Consumers in the Mist

Mad Ave.'s anthropologists are unearthing our secrets

The 60-ish woman caught on the grainy videotape is sitting on her hotel bed, addressing her husband after a long day spent on the road. "Good job!" she exults. "We beat the s___ out of the front desk and got a terrific room."

No, this wasn't an FBI sting operation. Instead, the couple was part of the latest effort by marketers to figure out what consumers really think about their products. By paying regular folks a nominal fee to let them into their homes, their cars, even their hotel rooms, marketers are hoping to learn the kind of detail that just doesn't emerge from focus groups. Calling it ethnographic or observational research, agencies are sending anthropologists and other trained observers into the field and the screening room to chart the hidden recesses of consumer behavior.

For Best Western International Inc., which last spring paid 25 over-55 couples to tape themselves on cross-country journeys, the effort convinced the hotel chain that it didn't need to boost its standard 10% senior citizen discount. The tapes showed that seniors who talked the hotel clerk into a better deal didn't need the lower price to afford the room; they were after the thrill of the deal. Instead of attracting new customers, bigger discounts would simply allow the old customers to trade up to a fancier dinner down the street somewhere; doing absolutely nothing for Best Western. "The degree of discount clearly isn't what it used to be in importance--and we got that right out of the research," says Tom Dougherty, manager of programs, promotions, and partnerships for the Phoenix-based chain.

The technique is hardly new. Nissan Motor Co., for example, redesigned its Infiniti car in the early 1990s after anthropologists helped it see that Japanese notions of luxury-as-simplicity were very different from Americans' yen for visible opulence. A few years later, Volkswagen's ad agency, Arnold Communications, used the approach to reposition the brand toward active users with its "Drivers wanted" campaign.

These days, plenty of other companies are hiring anthropologists who are trained to observe without changing the outcome. Though often more expensive than traditional focus groups, ethnographic research is quickly becoming a standard agency offering. At Avrett Free & Ginsberg, a midsize New York shop, 9 out of 15 large clients have opted for the service, compared with just a handful a couple of years ago, says director of cultural insights Timothy Malefyt.

It's not hard to see why. As products mature and differences in quality diminish, marketers are anxious to hook into subtle emotional dimensions that might give them an edge. This up-close approach can also help marketers figure out how different ethnic and demographic groups react to their products, especially important in a fragmenting marketplace. "Knowing the individual consumer on an intimate basis has become a necessity. And ethnography is the intimate connection to the consumer," says Bill Abrams, founder of Housecalls, a New York consultancy that worked on the Best Western effort.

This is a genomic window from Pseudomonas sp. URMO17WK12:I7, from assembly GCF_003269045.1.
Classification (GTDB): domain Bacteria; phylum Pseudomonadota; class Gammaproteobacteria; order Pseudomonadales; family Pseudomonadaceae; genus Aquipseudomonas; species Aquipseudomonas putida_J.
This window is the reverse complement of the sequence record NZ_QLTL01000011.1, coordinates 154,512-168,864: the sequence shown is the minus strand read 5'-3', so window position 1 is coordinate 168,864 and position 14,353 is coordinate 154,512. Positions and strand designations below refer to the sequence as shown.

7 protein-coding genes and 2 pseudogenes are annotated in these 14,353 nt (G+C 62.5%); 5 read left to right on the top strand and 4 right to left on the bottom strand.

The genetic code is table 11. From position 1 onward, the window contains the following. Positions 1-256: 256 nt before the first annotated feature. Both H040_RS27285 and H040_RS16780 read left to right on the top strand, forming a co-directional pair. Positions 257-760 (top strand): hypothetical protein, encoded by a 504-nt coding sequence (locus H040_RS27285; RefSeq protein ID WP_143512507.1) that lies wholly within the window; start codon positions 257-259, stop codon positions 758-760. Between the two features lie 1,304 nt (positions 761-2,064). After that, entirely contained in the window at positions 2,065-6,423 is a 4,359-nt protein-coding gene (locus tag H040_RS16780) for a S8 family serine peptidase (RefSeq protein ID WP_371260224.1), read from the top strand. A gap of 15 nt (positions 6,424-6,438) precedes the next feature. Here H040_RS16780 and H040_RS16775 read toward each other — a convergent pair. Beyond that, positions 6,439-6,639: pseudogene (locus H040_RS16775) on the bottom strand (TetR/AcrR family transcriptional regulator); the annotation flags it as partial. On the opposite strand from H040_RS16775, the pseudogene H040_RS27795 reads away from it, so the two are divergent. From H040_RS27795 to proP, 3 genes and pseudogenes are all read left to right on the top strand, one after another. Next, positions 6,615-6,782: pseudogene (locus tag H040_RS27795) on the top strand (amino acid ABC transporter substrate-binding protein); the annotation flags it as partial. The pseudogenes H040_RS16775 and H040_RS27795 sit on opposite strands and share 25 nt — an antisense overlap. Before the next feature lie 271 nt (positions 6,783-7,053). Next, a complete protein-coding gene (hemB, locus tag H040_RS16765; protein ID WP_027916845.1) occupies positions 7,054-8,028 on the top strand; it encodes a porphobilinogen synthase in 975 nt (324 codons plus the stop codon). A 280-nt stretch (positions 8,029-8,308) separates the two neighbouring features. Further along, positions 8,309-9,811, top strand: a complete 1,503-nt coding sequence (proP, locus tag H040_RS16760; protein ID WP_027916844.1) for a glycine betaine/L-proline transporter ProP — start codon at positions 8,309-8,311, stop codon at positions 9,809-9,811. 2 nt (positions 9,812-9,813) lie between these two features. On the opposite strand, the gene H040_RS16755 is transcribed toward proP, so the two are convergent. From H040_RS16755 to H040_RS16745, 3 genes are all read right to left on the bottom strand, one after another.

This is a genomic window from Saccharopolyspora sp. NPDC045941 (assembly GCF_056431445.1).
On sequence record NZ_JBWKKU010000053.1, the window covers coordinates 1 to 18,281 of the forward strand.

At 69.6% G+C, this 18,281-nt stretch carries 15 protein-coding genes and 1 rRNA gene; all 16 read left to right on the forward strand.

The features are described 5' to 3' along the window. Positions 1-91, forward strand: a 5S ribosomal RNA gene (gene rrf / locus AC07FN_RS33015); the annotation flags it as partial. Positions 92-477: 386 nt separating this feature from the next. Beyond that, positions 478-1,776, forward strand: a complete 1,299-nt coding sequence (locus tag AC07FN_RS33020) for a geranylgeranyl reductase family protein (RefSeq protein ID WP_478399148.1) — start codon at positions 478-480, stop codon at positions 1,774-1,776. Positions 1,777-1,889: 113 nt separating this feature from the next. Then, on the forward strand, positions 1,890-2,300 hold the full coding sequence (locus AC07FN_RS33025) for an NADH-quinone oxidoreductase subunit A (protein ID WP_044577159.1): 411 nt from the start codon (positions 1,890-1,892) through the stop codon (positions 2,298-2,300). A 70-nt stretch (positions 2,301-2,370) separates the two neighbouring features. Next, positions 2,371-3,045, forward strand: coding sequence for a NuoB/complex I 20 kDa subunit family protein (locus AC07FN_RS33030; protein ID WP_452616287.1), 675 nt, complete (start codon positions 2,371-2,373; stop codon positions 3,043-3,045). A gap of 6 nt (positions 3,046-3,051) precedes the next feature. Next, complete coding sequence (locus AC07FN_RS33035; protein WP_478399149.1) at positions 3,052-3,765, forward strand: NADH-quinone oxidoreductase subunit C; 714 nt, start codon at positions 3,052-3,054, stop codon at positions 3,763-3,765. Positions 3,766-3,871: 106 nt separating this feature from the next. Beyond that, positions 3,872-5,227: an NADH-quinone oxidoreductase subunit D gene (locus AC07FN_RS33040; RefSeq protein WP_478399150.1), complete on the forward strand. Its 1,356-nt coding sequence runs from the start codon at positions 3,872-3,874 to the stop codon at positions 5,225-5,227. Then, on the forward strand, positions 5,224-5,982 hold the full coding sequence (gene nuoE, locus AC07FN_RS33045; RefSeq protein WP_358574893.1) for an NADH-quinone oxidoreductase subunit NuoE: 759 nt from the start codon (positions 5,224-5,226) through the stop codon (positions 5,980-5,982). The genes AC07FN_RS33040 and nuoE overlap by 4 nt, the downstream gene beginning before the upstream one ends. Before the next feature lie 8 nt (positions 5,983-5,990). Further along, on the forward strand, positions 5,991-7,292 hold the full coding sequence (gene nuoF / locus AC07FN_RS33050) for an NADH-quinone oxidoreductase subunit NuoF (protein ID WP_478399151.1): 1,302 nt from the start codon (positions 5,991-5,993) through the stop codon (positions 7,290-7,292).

Among the latest converts are technology companies that have grown tired of seeing their engineers design products with whiz-bang gimmickry that doesn't always fill an actual consumer need. 3Com Corp. was determined to avoid that trap with Audrey, launched in October, as the first in its Ergo line of Internet appliances. Audrey was supposed to ease access to e-mail, the Internet, and an electronic calendar. To make sure it turned out that way, 3Com spent four months videotaping 64 households in three cities to see exactly how they used existing devices--from pad and paper to PCs--to organize their days. A crucial insight: It took, on average, an hour and 10 minutes between the time consumers decided to use their PCs and the time they actually logged on, meaning PC use was treated as a planned activity. By contrast, they used their Palm handhelds more like a tool, logging on less than 10 seconds after making the decision. Designing Audrey to be more like a tool than an activity became an overriding goal, says Ray Winninger, product development director for Internet appliances.

Ethnographic insights can help even with more humdrum products. By videotaping consumers in the shower, plumbing fixture maker Moen Inc. uncovered safety risks--such as the habit of some women who were shaving their legs of holding on with their free hand to one unit's temperature control. Uncovering such design flaws by simply asking questions is almost impossible. "In many ways, these become unarticulated needs," says Jack Suvak, director of marketing research at the North Olmsted (Ohio)-based manufacturer.

DIGGING DEEP. Indeed, focus groups, though still huge in the research arsenal, have many limitations. Stronger personalities can wield undue influence, and participants often won't admit in public--or may not even recognize--their behavior patterns and motivations. Focus groups, for example, told Best Western that men decide when to pull off the highway and where to stay. The videotapes proved it was usually the women. For some hard-to-reach classes of consumers, any regimented setting may restrict their responsiveness. "If you want to learn about preteens, you have to see them in their natural environment, not a research lab they see as alien," says Hy Mariampolski, president of QualiData Research, a New York-based ethnographic research firm.

Best Western captured such a wealth of customer behavior on tape that it has delayed its marketing plan in order to weave the insights into its core strategy. "The process definitely opened our eyes," says Dougherty. Unfortunately for seniors, that means the rooms won't be getting any cheaper.

By Gerry Khermouch in New York

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